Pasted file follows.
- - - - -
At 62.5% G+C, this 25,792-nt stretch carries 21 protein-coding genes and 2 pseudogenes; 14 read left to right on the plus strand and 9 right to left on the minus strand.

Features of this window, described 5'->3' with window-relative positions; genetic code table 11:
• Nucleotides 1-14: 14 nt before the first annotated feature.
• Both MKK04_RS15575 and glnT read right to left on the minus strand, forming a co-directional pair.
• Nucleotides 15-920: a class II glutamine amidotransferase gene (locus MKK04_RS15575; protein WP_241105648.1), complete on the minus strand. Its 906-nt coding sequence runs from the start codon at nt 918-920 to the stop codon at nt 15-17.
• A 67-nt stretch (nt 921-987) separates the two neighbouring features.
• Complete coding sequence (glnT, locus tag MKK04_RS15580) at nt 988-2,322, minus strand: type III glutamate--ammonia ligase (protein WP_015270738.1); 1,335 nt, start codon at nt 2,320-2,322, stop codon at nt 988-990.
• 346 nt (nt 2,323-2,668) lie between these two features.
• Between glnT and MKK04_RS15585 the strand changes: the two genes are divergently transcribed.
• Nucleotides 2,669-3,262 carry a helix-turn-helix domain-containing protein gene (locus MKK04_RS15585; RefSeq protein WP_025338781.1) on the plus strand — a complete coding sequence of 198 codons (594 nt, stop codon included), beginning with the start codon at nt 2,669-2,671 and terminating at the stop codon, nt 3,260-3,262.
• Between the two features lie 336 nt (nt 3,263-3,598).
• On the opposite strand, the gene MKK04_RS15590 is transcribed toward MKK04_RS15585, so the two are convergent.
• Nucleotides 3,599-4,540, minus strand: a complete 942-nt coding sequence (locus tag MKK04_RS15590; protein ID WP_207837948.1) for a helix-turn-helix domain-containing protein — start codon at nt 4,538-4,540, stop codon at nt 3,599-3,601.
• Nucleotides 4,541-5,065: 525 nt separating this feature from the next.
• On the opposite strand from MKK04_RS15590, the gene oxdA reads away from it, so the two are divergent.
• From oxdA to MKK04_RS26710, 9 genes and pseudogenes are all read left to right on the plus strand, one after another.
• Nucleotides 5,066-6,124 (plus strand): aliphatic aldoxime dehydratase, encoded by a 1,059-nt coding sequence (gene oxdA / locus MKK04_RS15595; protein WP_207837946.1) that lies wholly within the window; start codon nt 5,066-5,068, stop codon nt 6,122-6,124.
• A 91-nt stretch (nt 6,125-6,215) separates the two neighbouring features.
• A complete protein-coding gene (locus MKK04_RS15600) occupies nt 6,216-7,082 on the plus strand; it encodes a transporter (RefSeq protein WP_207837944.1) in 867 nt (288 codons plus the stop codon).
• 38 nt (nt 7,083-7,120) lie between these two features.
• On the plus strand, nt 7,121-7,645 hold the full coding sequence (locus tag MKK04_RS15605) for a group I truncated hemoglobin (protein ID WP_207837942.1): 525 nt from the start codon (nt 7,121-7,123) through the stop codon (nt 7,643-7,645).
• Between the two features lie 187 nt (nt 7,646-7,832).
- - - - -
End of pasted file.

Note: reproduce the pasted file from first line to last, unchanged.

At 62.5% G+C, this 25,792-nt stretch carries 21 protein-coding genes and 2 pseudogenes; 14 read left to right on the plus strand and 9 right to left on the minus strand.

Features of this window, described 5'->3' with window-relative positions; genetic code table 11:
• Nucleotides 1-14: 14 nt before the first annotated feature.
• Both MKK04_RS15575 and glnT read right to left on the minus strand, forming a co-directional pair.
• Nucleotides 15-920: a class II glutamine amidotransferase gene (locus MKK04_RS15575; protein WP_241105648.1), complete on the minus strand. Its 906-nt coding sequence runs from the start codon at nt 918-920 to the stop codon at nt 15-17.
• A 67-nt stretch (nt 921-987) separates the two neighbouring features.
• Complete coding sequence (glnT, locus tag MKK04_RS15580) at nt 988-2,322, minus strand: type III glutamate--ammonia ligase (protein WP_015270738.1); 1,335 nt, start codon at nt 2,320-2,322, stop codon at nt 988-990.
• 346 nt (nt 2,323-2,668) lie between these two features.
• Between glnT and MKK04_RS15585 the strand changes: the two genes are divergently transcribed.
• Nucleotides 2,669-3,262 carry a helix-turn-helix domain-containing protein gene (locus MKK04_RS15585; RefSeq protein WP_025338781.1) on the plus strand — a complete coding sequence of 198 codons (594 nt, stop codon included), beginning with the start codon at nt 2,669-2,671 and terminating at the stop codon, nt 3,260-3,262.
• Between the two features lie 336 nt (nt 3,263-3,598).
• On the opposite strand, the gene MKK04_RS15590 is transcribed toward MKK04_RS15585, so the two are convergent.
• Nucleotides 3,599-4,540, minus strand: a complete 942-nt coding sequence (locus tag MKK04_RS15590; protein ID WP_207837948.1) for a helix-turn-helix domain-containing protein — start codon at nt 4,538-4,540, stop codon at nt 3,599-3,601.
• Nucleotides 4,541-5,065: 525 nt separating this feature from the next.
• On the opposite strand from MKK04_RS15590, the gene oxdA reads away from it, so the two are divergent.
• From oxdA to MKK04_RS26710, 9 genes and pseudogenes are all read left to right on the plus strand, one after another.
• Nucleotides 5,066-6,124 (plus strand): aliphatic aldoxime dehydratase, encoded by a 1,059-nt coding sequence (gene oxdA / locus MKK04_RS15595; protein WP_207837946.1) that lies wholly within the window; start codon nt 5,066-5,068, stop codon nt 6,122-6,124.
• A 91-nt stretch (nt 6,125-6,215) separates the two neighbouring features.
• A complete protein-coding gene (locus MKK04_RS15600) occupies nt 6,216-7,082 on the plus strand; it encodes a transporter (RefSeq protein WP_207837944.1) in 867 nt (288 codons plus the stop codon).
• 38 nt (nt 7,083-7,120) lie between these two features.
• On the plus strand, nt 7,121-7,645 hold the full coding sequence (locus tag MKK04_RS15605) for a group I truncated hemoglobin (protein ID WP_207837942.1): 525 nt from the start codon (nt 7,121-7,123) through the stop codon (nt 7,643-7,645).
• Between the two features lie 187 nt (nt 7,646-7,832).